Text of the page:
“Less than three weeks after Napster Inc. began touting its all-you-can-rent music subscription service, the company finds itself refuting Internet claims that its copy-protection measures are flawed,” The Associated Press reports. “The company posted a message this week, saying the service’s digital music tracks are no more susceptible to unauthorized copying than any other licensed music service.”
“The statement comes after word surfaced on the Internet about how subscribers of Napster To Go, which lets users play an unlimited number of tracks on their computer or on certain portable devices for about $15 a month, could make permanent copies of the songs,” AP reports. “The method involves downloading a free audio player that is able to record audio directly from a computer’s sound card, bypassing copy-protection technology designed to prevent copying. Such a method could potentially harm the prospects for the company’s new service.”
MacDailyNews Take: Apple’s iTunes model works because you at least have to buy the song for 99-cents before you can play it and/or strip off the DRM. Napster To Go’s model does not work for the artists and music labels because a user can simply pay one low monthly subscription fee (or get the free 14-day trial) and strip the DRM off every song in the 1,000,000 song library. Do the artists and music labels understand the problem here? This new Napster To Go is potentially worse for them than even the original Napster.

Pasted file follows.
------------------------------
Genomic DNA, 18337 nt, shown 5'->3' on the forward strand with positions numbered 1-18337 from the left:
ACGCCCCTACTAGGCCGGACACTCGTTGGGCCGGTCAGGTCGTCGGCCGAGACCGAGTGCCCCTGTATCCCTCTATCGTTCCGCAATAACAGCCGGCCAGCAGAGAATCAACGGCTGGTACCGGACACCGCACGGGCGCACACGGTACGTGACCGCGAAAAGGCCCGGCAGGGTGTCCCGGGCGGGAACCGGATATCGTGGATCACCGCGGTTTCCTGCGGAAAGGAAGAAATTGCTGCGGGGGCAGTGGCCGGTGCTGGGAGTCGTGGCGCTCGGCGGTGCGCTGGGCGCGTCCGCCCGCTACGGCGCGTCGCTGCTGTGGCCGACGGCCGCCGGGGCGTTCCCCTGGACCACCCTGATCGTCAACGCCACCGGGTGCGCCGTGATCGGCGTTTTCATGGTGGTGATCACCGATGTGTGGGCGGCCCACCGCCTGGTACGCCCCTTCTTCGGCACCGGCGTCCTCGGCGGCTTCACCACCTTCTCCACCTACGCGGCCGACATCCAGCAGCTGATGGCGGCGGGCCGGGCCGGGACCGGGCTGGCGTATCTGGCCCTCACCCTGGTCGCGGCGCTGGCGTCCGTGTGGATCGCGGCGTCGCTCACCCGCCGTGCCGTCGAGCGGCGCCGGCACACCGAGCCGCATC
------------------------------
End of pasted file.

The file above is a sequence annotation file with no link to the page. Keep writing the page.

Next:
Related MacDailyNews articles:
Apple CEO Steve Jobs warns record industry of Napster To Go’s security gap – February 16, 2005
Users thwart Napster To Go’s copy protection; do the music labels realize the piracy potential? – February 15, 2005
Napster-To-Go’s ‘rental music’ DRM circumvented – February 14, 2005
Napster CEO Gorog: ‘it’s stupid to buy an iPod’ – February 10, 2005